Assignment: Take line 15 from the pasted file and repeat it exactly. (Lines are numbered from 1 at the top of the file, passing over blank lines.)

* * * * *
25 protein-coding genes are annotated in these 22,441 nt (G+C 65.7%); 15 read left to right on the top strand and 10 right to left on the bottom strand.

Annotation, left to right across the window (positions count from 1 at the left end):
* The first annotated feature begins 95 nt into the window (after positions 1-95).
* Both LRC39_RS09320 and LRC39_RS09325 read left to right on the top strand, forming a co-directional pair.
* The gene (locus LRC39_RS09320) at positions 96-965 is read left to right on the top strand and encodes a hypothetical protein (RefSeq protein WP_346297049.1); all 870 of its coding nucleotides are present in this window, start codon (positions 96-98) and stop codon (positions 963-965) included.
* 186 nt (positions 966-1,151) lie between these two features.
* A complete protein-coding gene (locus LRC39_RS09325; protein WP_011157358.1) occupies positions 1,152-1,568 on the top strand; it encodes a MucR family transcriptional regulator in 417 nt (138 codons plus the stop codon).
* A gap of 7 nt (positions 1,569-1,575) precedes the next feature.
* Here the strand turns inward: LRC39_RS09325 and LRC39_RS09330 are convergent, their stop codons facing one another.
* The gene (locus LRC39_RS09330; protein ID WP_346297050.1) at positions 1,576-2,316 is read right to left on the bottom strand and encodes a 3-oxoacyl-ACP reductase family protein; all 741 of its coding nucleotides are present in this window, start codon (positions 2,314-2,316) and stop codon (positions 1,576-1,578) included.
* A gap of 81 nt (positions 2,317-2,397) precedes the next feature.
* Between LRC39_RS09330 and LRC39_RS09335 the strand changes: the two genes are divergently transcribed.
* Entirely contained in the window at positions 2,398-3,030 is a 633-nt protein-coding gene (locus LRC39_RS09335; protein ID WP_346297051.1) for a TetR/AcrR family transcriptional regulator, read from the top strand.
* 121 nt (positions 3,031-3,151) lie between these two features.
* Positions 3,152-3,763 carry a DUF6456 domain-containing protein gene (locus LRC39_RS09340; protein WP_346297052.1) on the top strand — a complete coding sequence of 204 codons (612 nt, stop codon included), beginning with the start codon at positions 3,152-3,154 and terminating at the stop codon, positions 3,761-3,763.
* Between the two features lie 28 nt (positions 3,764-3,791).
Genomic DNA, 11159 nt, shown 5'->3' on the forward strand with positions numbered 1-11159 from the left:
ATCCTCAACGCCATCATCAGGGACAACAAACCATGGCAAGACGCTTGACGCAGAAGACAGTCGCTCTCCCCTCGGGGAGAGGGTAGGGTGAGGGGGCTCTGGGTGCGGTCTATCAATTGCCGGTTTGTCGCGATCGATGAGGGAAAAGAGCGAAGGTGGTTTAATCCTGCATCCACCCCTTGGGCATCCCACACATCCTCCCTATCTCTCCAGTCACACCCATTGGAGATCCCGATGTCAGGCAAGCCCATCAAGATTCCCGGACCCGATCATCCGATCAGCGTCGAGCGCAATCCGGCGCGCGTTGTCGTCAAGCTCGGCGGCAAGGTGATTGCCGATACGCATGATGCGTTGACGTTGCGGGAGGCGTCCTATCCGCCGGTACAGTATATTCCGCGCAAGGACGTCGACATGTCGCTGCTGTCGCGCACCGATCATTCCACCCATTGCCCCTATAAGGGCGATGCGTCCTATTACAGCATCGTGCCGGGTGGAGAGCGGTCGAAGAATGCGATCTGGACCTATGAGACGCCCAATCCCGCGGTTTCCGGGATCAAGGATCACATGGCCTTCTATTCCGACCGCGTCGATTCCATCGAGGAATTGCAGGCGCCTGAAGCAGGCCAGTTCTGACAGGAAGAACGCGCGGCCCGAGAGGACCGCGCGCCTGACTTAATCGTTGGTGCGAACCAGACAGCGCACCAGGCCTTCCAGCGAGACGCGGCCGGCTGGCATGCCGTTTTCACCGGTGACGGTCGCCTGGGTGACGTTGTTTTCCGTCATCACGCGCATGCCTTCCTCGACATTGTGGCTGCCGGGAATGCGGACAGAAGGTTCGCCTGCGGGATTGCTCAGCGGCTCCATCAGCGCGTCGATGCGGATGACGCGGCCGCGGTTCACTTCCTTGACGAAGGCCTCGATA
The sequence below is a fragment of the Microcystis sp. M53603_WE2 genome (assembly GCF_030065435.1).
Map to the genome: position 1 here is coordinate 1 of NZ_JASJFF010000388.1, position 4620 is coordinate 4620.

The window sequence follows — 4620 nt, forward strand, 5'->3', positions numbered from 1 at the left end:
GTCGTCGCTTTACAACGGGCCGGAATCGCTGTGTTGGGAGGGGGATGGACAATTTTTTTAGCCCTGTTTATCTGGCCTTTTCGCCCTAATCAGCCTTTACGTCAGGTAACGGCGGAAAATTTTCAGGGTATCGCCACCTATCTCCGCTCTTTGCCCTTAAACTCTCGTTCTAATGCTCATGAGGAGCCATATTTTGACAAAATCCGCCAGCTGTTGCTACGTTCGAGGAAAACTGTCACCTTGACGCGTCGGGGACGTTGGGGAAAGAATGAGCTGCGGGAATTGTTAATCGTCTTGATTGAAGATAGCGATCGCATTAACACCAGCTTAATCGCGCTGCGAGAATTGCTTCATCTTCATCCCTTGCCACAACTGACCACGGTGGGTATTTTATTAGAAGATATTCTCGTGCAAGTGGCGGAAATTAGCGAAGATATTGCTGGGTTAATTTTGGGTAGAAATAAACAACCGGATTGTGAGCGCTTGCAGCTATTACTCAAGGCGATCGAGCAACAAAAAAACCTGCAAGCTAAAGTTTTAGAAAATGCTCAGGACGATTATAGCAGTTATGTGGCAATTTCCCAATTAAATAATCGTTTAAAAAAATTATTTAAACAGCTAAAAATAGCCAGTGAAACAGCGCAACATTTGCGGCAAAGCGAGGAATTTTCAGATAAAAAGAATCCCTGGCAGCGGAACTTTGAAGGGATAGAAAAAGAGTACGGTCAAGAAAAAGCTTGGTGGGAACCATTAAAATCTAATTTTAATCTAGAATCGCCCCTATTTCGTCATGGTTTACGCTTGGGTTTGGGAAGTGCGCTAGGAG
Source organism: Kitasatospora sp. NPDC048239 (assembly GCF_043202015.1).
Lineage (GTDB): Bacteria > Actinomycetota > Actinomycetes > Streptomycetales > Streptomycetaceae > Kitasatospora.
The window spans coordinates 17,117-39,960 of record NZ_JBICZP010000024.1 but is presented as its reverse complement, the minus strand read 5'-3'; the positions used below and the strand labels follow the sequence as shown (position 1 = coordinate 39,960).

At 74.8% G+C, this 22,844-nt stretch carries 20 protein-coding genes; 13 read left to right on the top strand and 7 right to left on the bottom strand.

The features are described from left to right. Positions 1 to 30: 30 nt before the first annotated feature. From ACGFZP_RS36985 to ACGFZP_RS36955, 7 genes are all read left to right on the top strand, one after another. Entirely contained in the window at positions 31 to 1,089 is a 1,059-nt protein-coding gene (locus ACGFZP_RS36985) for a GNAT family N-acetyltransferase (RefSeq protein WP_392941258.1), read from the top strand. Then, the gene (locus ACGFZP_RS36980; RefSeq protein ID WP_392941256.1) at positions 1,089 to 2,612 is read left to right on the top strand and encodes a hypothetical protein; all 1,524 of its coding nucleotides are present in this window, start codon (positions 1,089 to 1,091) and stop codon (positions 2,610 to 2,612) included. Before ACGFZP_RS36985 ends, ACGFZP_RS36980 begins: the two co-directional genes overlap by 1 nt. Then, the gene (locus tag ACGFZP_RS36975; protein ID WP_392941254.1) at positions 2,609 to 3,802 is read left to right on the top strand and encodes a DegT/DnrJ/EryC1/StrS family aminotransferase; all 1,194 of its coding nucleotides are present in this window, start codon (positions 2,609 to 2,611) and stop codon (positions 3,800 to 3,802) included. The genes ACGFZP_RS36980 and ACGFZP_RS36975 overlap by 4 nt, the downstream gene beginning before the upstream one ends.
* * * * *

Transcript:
* Positions 3,152-3,763 carry a DUF6456 domain-containing protein gene (locus LRC39_RS09340; protein WP_346297052.1) on the top strand — a complete coding sequence of 204 codons (612 nt, stop codon included), beginning with the start codon at positions 3,152-3,154 and terminating at the stop codon, positions 3,761-3,763.